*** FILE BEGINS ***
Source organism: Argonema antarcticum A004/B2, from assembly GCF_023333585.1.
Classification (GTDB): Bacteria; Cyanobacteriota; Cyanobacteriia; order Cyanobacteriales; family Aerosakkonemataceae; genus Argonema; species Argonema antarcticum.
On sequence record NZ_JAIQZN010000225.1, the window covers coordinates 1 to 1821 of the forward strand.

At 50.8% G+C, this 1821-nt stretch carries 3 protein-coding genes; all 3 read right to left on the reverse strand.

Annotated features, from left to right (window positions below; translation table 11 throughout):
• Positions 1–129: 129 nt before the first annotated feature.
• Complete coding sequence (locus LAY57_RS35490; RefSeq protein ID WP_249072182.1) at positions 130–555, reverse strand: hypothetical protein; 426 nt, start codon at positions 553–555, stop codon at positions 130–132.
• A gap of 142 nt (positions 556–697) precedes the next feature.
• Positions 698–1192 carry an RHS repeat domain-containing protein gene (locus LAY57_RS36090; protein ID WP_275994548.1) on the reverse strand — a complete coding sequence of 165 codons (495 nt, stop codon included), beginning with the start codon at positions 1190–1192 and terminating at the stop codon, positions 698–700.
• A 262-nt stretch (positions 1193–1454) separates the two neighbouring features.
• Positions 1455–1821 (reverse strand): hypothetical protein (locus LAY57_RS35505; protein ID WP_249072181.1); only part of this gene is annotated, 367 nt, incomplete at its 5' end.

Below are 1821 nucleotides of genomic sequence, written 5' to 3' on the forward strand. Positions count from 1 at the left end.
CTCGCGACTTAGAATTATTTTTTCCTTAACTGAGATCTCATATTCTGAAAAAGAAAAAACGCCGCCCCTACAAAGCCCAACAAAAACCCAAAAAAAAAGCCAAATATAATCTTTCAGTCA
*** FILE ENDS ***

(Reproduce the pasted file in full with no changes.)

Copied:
Source organism: Argonema antarcticum A004/B2, from assembly GCF_023333585.1.
Classification (GTDB): Bacteria; Cyanobacteriota; Cyanobacteriia; order Cyanobacteriales; family Aerosakkonemataceae; genus Argonema; species Argonema antarcticum.
On sequence record NZ_JAIQZN010000225.1, the window covers coordinates 1 to 1821 of the forward strand.

At 50.8% G+C, this 1821-nt stretch carries 3 protein-coding genes; all 3 read right to left on the reverse strand.

Annotated features, from left to right (window positions below; translation table 11 throughout):
• Positions 1–129: 129 nt before the first annotated feature.
• Complete coding sequence (locus LAY57_RS35490; RefSeq protein ID WP_249072182.1) at positions 130–555, reverse strand: hypothetical protein; 426 nt, start codon at positions 553–555, stop codon at positions 130–132.
• A gap of 142 nt (positions 556–697) precedes the next feature.
• Positions 698–1192 carry an RHS repeat domain-containing protein gene (locus LAY57_RS36090; protein ID WP_275994548.1) on the reverse strand — a complete coding sequence of 165 codons (495 nt, stop codon included), beginning with the start codon at positions 1190–1192 and terminating at the stop codon, positions 698–700.
• A 262-nt stretch (positions 1193–1454) separates the two neighbouring features.
• Positions 1455–1821 (reverse strand): hypothetical protein (locus LAY57_RS35505; protein ID WP_249072181.1); only part of this gene is annotated, 367 nt, incomplete at its 5' end.

Below are 1821 nucleotides of genomic sequence, written 5' to 3' on the forward strand. Positions count from 1 at the left end.
CTCGCGACTTAGAATTATTTTTTCCTTAACTGAGATCTCATATTCTGAAAAAGAAAAAACGCCGCCCCTACAAAGCCCAACAAAAACCCAAAAAAAAAGCCAAATATAATCTTTCAGTCA